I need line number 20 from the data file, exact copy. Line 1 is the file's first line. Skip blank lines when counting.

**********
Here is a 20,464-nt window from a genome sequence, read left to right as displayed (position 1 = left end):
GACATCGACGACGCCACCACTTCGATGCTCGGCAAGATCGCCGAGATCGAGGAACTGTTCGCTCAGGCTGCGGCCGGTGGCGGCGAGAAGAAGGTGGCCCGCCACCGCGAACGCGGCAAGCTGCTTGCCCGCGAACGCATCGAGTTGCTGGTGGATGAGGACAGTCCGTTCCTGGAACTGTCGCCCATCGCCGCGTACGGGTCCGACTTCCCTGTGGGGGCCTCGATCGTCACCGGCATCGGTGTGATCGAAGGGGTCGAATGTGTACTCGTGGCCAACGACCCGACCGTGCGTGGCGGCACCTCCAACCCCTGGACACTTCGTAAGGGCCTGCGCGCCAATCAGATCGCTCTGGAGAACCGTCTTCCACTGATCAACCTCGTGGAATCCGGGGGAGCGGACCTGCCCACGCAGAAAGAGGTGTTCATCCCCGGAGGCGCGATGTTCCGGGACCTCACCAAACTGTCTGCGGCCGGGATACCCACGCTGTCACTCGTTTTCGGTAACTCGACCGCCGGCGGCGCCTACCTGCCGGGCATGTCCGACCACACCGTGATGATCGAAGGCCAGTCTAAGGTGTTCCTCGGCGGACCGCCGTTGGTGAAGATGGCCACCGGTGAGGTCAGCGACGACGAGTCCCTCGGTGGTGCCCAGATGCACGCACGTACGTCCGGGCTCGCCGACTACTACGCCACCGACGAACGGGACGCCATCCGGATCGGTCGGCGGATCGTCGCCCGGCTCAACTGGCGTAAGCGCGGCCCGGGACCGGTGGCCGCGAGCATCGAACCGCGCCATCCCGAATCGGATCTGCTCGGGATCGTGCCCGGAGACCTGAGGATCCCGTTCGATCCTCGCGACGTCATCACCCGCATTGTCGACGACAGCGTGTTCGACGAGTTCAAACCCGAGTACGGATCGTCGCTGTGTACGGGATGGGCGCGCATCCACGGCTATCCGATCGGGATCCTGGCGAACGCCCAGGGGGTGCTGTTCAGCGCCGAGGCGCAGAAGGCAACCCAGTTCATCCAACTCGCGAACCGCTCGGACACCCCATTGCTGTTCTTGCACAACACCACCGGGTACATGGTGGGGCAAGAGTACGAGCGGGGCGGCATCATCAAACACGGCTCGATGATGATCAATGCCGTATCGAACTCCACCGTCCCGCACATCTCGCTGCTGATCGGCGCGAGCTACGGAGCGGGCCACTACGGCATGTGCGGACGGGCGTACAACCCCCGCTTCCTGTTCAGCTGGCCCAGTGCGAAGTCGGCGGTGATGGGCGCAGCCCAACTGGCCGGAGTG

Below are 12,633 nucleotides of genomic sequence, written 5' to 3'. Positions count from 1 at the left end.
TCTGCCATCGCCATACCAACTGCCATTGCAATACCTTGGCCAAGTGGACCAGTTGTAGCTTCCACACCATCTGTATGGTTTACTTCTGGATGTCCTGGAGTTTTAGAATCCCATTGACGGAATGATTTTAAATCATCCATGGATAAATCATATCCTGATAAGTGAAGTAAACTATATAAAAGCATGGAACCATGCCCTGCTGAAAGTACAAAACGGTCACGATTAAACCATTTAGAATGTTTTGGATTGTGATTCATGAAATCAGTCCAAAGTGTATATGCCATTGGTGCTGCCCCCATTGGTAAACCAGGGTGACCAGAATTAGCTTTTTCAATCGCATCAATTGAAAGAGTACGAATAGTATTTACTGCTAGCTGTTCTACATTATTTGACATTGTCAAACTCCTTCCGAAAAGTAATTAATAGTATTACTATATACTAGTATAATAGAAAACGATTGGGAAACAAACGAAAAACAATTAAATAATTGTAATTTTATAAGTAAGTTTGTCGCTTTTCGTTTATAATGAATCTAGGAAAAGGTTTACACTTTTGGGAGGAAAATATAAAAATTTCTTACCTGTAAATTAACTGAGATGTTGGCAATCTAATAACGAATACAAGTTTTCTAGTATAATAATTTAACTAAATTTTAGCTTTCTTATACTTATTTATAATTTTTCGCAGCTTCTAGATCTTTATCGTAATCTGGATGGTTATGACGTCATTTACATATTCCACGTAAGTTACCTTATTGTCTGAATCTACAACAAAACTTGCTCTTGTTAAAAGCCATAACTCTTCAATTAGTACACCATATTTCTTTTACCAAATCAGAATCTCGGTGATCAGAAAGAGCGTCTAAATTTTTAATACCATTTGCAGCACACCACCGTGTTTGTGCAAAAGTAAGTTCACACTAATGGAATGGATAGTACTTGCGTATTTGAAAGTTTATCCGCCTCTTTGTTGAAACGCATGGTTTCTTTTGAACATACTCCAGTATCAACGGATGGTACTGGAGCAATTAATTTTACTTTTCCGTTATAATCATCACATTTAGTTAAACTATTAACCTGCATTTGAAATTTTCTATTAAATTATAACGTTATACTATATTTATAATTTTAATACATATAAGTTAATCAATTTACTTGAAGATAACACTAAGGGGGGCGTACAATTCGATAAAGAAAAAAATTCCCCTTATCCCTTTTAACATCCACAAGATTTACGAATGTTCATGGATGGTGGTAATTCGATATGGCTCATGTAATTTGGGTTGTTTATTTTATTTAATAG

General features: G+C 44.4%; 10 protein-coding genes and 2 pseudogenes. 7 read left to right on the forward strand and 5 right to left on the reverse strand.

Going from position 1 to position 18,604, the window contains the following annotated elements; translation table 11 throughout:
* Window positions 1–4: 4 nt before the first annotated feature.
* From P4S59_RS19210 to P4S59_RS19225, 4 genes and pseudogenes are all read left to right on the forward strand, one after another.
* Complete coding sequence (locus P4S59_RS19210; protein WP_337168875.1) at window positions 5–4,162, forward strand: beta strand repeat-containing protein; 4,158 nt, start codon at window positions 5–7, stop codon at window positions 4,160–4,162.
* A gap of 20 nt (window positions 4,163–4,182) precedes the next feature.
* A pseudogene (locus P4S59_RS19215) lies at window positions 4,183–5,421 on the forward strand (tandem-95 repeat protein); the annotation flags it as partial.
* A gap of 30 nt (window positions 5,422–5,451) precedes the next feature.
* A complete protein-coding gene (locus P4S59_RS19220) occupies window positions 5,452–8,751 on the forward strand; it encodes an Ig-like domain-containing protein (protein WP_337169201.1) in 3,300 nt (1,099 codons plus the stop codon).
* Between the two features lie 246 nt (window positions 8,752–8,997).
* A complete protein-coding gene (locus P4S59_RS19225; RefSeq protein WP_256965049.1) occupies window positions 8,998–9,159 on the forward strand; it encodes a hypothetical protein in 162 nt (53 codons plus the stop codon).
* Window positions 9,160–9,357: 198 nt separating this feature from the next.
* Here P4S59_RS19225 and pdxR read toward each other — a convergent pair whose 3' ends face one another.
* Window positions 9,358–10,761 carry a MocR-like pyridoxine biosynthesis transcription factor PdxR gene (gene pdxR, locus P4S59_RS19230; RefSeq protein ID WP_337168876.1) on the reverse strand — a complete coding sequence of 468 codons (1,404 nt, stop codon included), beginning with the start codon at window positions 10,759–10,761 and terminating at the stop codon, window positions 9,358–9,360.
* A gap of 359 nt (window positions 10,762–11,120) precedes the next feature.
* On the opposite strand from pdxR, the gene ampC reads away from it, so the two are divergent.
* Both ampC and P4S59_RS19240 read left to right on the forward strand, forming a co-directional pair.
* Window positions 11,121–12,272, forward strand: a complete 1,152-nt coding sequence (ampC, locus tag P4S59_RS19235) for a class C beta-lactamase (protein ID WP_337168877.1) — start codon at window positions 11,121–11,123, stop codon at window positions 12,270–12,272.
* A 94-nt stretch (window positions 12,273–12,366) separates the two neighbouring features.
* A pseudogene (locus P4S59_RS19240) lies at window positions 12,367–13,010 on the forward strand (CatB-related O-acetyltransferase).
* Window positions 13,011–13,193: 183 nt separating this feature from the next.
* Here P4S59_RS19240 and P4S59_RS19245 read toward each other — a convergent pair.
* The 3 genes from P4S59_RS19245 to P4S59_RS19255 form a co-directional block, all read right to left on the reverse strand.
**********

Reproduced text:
* On the opposite strand from pdxR, the gene ampC reads away from it, so the two are divergent.